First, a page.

Shahrar Ali

In 2020, London will go to the polls to elect a new Mayor and members of the London Assembly. The London Green Party are now in the process of selecting their candidates for those elections. Bright Green is offering every candidate seeking selection an opportunity to tell our readers why they should be selected. One of these candidates is Shahrar Ali, and this is what he has to say:

The Most Pressing Issues Facing London

Climate Change is the most pressing issue facing London. It’s the most pressing issue facing humanity – globally. It should make Brexit look like a side show.

That’s why I am asking voters to look beyond the daily challenges that affect or afflict their lives – whether health, housing, education, policing or transport – and consider the fact that we are the last generation able to do something to stop the rot of melting ice caps, rising sea levels and unprecedented global temperature leading to mass species extinction.

I realise it’s a daunting proposition but there really is no alternative but radical mass mobilisation across every sphere of life. As a founding signatory to Extinction Rebellion, I will support direct action and as Mayor of London I will help lead step change across the capital.

We need to Step up to the Planet!

How I would tackle these as Mayor of London

Let’s be ambitious for our Party – we are the only true solution to the call for radical politics and social transformation.

As Green Mayor for an Assembly of 25 Green Members we would be able to exercise considerable power over planning, the economy, policing, transport and housing. At the moment, politics is typified by one step forward and two, even three steps back. Green advances, significant though they are – whether on the London Living Wage or cycle superhighways – get swallowed up by carbon emissions through road building, airport expansion or fracking and so aren’t enough without dramatic systemic change.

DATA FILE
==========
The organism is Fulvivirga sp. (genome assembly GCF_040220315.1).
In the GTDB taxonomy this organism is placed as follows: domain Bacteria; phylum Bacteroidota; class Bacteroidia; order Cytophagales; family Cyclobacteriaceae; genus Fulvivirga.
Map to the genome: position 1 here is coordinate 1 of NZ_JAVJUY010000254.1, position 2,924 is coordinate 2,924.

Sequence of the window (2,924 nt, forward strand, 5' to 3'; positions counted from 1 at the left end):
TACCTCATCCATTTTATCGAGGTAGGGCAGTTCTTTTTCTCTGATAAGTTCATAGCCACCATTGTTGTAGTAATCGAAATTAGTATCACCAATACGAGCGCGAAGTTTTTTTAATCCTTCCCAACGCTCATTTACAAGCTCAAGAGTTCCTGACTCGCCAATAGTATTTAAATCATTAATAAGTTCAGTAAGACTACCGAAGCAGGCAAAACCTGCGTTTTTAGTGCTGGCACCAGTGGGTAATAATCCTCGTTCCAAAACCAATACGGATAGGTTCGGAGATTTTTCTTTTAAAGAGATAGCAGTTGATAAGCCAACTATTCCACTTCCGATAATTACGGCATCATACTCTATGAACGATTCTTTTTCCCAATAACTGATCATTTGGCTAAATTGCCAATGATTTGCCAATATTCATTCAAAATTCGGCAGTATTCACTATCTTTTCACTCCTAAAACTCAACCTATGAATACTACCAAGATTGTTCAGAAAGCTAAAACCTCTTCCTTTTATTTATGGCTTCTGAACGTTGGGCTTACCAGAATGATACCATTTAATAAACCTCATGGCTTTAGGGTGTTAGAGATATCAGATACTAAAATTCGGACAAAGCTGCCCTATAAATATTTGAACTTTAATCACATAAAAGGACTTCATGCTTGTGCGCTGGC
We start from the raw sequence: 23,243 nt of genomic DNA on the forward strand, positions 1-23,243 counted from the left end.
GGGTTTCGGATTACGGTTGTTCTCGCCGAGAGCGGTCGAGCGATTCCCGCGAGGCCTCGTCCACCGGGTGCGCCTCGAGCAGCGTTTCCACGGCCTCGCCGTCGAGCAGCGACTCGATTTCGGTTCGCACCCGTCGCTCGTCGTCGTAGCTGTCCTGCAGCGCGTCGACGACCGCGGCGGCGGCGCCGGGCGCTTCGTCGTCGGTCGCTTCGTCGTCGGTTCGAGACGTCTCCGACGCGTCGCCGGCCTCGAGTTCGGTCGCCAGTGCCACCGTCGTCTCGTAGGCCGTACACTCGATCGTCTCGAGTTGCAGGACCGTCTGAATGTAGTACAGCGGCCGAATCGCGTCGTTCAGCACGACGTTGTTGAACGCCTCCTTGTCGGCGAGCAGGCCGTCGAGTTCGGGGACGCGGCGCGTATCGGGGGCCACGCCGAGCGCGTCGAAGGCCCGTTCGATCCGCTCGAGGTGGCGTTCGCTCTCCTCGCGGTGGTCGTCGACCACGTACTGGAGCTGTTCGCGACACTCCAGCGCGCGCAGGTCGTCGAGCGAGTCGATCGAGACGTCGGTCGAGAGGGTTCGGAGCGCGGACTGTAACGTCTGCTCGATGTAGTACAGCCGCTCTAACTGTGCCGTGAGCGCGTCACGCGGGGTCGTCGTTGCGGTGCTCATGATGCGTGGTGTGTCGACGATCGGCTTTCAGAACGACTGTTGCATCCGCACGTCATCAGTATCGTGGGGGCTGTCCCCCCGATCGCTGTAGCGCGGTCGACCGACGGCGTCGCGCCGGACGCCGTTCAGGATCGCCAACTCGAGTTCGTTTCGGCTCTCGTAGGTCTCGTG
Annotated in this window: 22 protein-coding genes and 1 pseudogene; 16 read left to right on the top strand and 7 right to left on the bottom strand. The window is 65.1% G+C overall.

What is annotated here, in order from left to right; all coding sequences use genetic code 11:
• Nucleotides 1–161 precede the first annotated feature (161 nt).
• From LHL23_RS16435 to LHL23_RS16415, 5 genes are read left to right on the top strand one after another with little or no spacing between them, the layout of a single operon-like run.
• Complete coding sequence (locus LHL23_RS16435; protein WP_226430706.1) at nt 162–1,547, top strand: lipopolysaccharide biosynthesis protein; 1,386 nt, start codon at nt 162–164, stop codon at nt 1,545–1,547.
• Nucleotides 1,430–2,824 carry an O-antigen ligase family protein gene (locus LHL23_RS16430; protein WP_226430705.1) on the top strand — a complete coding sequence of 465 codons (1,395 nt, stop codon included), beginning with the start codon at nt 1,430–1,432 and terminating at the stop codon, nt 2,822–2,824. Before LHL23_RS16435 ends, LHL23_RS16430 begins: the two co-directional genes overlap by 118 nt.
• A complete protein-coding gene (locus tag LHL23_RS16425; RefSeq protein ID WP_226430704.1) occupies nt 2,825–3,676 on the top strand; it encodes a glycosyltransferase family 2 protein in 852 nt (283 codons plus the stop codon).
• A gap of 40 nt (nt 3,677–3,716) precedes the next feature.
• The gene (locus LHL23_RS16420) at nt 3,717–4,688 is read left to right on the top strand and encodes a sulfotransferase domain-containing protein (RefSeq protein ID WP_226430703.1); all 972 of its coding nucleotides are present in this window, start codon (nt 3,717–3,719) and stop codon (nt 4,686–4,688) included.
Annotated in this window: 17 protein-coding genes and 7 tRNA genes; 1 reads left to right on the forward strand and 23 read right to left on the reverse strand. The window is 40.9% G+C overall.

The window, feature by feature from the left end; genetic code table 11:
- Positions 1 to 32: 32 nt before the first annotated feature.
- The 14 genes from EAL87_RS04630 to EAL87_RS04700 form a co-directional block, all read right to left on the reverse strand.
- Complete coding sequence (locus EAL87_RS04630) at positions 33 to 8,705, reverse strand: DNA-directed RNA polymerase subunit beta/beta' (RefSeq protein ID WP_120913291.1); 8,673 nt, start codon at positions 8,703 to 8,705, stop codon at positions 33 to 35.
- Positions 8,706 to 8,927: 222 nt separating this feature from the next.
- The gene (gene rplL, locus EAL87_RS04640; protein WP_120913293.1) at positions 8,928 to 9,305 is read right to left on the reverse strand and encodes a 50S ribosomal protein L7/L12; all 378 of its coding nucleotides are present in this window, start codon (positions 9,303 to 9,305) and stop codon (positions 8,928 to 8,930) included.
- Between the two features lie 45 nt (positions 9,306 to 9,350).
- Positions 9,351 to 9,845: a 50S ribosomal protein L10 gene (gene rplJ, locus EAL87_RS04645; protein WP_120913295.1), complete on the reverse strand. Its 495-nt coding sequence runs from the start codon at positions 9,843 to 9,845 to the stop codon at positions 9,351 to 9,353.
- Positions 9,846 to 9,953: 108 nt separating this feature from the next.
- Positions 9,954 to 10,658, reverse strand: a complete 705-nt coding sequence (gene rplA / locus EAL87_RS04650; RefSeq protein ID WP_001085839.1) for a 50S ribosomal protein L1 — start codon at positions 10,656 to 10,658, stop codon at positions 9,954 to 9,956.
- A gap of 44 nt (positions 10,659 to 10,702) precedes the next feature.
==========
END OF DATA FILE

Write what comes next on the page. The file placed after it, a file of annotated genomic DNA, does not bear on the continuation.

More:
We must move to carbon-based models of currency instead of economic growth like there’s no tomorrow. We have to move away from over consumption like there’s no tomorrow; and instead to live within our means.

The City I envisage will be a trailblazer in transition town movements and networks, building resilience in local food through emergency planning for allotments and resilience in our economy by shifting towards local community currencies – such as the Brixton Pound.

Such initiatives might sound alien and unsellable but it would be my role to help make them credible and realistic initiatives and catalysts for yet greater step change. The City I envisage is a genuine community of good.

We will not turn away migrants – if only out of self-preservation, as we will be the new migrants before long.

Why I would be the best candidate for the Green Party

Our campaign starts now! As a candidate in four previous Assembly campaigns, and a lead candidate in the last, I am well familiar with the cut and thrust of an energetic Green campaign and helping to get others elected.